Arrow of Fate
By Yusuf Abdulwasii
My name is Aminah Yusuf, according to my grandmother, my parents met in Abuja in 1973, they got married in 1974 and had me the following year. Following the economic situation in Nigeria, my mother, a qualified nurse, sought for visa to travel to the United Kingdom to work. She got it and relocated, my father joined her three years later. I was left with grandma by my parents who planned to come for me as soon as they settled down.
My grandma loved me so much because my was her only only daughter of the three children she had, she also was her eldest child. My parents were still communicating and sending gifts to grandma and I from time to time. One evening, I came into the house after playing with my friends to see grandma crying. She tried to clean her tears as soon as she saw me enter. It was too late; I had already seen her tears as she slowly bent her head to wipe her tears with the edge of her wrapper.
Grandma! I screamed as I rushed to hold her. What is the problem? Why are you crying?
Nothing dear, she said and held me close like she was trying to console herself. “My leg hurts me so much. Remember I told you I had arthritis? It’s hurting me seriously, she said.
I rushed into her room and brought out the balm she normally used any time the pains started. Grandma gradually composed herself and deceived me into believing that her leg was really the problem. About two hours later, my uncles started coming into the house, each with swollen eyes. They tried to fake smiles at me as I came to greet them. They were all gathered in the parlour and spoke in a very low tones. They stopped speaking anytime I passed by and pretend to say something funny. Then I was in second year of junior secondary school and grown enough to differentiate between good and evil. Something was definitely wrong, I told myself. I made up my mind to hide so close to the parlour as soon as any other visitors came in. I wanted to hear have was causing the tension. Nobody was happy yet they didn’t want me to admit it.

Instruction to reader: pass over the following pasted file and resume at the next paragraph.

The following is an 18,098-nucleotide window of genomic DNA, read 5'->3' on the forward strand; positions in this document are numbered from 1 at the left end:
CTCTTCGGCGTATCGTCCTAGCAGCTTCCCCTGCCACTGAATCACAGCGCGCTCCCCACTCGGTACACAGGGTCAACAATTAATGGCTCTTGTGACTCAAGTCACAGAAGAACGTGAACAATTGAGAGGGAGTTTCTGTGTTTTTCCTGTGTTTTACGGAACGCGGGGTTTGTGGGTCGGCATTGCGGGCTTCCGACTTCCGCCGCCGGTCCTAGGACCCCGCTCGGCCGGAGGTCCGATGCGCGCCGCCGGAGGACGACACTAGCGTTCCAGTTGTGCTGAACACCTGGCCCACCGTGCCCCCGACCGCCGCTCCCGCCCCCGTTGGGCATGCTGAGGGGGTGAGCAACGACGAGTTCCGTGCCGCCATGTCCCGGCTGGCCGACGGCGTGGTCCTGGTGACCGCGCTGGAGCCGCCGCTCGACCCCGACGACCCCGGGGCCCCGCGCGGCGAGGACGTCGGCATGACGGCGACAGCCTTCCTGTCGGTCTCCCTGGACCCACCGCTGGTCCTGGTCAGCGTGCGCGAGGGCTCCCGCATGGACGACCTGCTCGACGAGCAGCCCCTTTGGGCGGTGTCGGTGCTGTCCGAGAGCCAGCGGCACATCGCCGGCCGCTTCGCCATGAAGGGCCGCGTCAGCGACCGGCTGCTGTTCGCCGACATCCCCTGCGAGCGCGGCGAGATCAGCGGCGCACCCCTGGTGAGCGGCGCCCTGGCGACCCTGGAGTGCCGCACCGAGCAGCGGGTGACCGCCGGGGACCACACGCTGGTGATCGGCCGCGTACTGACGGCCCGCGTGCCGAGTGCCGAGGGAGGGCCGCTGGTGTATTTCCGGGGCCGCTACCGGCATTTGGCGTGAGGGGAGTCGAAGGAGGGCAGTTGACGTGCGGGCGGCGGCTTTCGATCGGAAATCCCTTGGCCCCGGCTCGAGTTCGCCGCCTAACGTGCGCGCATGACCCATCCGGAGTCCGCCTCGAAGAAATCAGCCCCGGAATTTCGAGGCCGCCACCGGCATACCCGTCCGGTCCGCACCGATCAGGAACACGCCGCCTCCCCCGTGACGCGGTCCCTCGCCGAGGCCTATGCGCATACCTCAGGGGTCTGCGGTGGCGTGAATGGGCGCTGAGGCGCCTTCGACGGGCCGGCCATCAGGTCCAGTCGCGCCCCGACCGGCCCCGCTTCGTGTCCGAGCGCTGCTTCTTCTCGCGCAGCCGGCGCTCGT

A sister to my grandmother who was living in Imo state came back a few days to be told the sad story. She assumed I would have been told of my mother’s death. So she continued screaming and cursing death for snatching her niece, my mother.
So that was it??? The whole tension, the grandma’s bad mood and the fake arthritis pains? My mother’s death was the reason all these visitors came around? I fell to the ground and began to cry. My grandma and uncles rushed out to hold me. I was heart broken as much as my grandma. She could no longer look into my eyes because of the pain in them.
My mother was buried abroad, living my father behind according to the letter he wrote to grandma. Two weeks after the burial, I went to back to school motherless. My friends and teachers consoleed me in their own way. Though things could never be like before but I managed to carry on. At least I still had my father. My mother’s demise further arrangements to take me to London, I focused on my studies and came out with good grades. My grandma’s love was so strong. She was there for me and spent most of her pension allowance on me. To her, I was still that daughter she loved so much. I reminded her of the daughter.
As if my mother’s death was not enough…
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